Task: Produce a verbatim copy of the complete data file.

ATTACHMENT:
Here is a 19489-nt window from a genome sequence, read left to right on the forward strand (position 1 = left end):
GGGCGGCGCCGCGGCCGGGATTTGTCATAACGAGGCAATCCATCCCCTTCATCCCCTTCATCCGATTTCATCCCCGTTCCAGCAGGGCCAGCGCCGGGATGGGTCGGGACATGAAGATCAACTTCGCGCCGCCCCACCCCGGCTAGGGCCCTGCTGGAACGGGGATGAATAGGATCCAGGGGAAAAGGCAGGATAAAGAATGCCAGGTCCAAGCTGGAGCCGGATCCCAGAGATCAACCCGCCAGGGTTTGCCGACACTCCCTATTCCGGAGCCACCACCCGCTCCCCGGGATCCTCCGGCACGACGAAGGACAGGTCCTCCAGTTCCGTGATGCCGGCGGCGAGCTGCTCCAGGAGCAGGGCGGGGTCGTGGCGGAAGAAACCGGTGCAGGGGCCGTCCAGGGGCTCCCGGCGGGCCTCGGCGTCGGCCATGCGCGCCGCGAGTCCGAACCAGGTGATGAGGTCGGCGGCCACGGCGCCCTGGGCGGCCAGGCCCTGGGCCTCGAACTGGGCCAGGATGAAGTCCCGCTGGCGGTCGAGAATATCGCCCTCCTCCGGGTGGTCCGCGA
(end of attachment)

Here is a 19489-nt window from a genome sequence, read left to right on the forward strand (position 1 = left end):
GGGCGGCGCCGCGGCCGGGATTTGTCATAACGAGGCAATCCATCCCCTTCATCCCCTTCATCCGATTTCATCCCCGTTCCAGCAGGGCCAGCGCCGGGATGGGTCGGGACATGAAGATCAACTTCGCGCCGCCCCACCCCGGCTAGGGCCCTGCTGGAACGGGGATGAATAGGATCCAGGGGAAAAGGCAGGATAAAGAATGCCAGGTCCAAGCTGGAGCCGGATCCCAGAGATCAACCCGCCAGGGTTTGCCGACACTCCCTATTCCGGAGCCACCACCCGCTCCCCGGGATCCTCCGGCACGACGAAGGACAGGTCCTCCAGTTCCGTGATGCCGGCGGCGAGCTGCTCCAGGAGCAGGGCGGGGTCGTGGCGGAAGAAACCGGTGCAGGGGCCGTCCAGGGGCTCCCGGCGGGCCTCGGCGTCGGCCATGCGCGCCGCGAGTCCGAACCAGGTGATGAGGTCGGCGGCCACGGCGCCCTGGGCGGCCAGGCCCTGGGCCTCGAACTGGGCCAGGATGAAGTCCCGCTGGCGGTCGAGAATATCGCCCTCCTCCGGGTGGTCCGCGA